Out of the Lab and into the Field
Following through on promises made via its PFAS Action Plan, the U.S. Environmental Protection Agency (EPA) has officially issued preliminary determinations to regulate PFOA and PFOS, two of the most common members of the PFAS family tied to potential health hazards. EPA called the move a “key milestone” in its efforts to help address PFAS nationwide.
The announcement marks a significant shift in public policy, from a wait-and-see posture toward action-oriented treatment strategies. But this is not the first move to tip the scales. PFAS policies have steadily gained momentum at the state level, as well. Massachusetts and New Jersey have already issued MCLs below the federal advisory level, and other states are on their way to similar announcements. Most recently, California state regulators issued dramatically lower response levels. According to the State Water Resources Control Board, water systems must shut down service, provide treatment or notify their customers—depending on various factors—if levels exceed 10 parts per trillion (ppt) for PFOA and 40 ppt for PFOS. The new California response levels represent an 85% drop for PFOA and a 43% drop for PFOS compared to previous levels.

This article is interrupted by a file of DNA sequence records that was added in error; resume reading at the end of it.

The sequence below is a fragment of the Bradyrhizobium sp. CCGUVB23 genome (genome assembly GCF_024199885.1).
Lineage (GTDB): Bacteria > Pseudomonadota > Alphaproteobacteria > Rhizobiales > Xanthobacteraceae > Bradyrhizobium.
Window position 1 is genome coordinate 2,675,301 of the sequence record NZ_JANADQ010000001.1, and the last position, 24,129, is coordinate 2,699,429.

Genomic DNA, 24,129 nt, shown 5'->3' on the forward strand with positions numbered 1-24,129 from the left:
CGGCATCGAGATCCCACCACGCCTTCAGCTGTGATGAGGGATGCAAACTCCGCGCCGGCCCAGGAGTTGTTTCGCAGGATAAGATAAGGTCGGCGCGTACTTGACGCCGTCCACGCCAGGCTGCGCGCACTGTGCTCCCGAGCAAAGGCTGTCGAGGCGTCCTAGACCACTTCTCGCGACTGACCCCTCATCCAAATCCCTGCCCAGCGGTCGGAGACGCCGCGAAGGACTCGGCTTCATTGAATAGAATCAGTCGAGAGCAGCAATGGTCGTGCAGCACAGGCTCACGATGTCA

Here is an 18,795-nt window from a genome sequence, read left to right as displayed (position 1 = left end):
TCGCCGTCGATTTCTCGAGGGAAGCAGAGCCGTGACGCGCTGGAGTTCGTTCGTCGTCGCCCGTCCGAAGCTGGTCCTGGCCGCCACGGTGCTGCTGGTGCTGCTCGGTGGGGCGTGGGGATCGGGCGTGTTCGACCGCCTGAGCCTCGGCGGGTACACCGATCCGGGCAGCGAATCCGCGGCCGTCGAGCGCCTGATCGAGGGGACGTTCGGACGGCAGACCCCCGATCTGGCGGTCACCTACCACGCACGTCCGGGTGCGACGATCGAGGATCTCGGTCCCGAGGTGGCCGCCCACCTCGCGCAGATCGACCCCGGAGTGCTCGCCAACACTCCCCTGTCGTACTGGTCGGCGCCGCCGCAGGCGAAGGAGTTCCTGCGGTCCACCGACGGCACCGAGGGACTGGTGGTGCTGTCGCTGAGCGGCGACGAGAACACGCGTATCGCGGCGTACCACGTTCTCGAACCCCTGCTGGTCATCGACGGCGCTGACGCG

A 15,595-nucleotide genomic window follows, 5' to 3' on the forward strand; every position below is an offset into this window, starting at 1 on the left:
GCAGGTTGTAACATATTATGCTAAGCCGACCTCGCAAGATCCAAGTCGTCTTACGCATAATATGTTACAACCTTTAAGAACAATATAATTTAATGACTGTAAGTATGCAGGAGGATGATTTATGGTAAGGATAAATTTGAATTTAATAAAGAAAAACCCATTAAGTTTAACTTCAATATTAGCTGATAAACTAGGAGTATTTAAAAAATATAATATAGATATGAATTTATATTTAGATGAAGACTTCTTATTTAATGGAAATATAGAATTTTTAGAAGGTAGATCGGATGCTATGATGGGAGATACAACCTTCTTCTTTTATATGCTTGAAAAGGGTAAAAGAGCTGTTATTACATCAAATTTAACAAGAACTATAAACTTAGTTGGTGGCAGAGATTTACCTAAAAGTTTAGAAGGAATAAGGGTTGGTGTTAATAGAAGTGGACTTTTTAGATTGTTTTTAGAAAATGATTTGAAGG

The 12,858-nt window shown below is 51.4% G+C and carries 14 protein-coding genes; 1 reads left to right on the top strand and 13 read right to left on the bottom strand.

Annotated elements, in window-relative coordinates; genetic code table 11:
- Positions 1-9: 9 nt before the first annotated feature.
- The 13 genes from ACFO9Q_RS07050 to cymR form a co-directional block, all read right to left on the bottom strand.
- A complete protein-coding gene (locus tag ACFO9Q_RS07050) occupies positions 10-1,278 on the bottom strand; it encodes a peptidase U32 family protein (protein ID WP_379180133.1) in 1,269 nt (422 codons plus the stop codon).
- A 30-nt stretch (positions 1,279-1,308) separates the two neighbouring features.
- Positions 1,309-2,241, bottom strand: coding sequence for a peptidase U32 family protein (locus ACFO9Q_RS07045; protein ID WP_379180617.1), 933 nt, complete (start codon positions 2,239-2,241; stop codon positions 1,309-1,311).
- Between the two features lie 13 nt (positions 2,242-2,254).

While state and federal MCLs are critical pieces of the regulation puzzle, the response to PFAS contamination is far more complex than numerical thresholds. Using the EPA Action Plan as a framework, let’s take a look at how we’re moving from positions of investigation toward practical treatment.
For the first time in Agency history, we utilized all of our program offices to construct an all-encompassing plan to help states and local communities address PFAS.
The preliminary regulatory determination is one component of a larger strategy around drinking water that also includes new toxicity assessments and ongoing monitoring of the compounds. In December, the agency released a new validated testing method to help public and private laboratories measure more PFAS compounds in drinking water.
CDM Smith is working with the Water Research Foundation on bench-scale leaching tests of biosolids to assess PFAS release. The research project is considered the first to study the impacts of biosolids processing and aging, key areas of concern related to the study of PFAS-laden waste.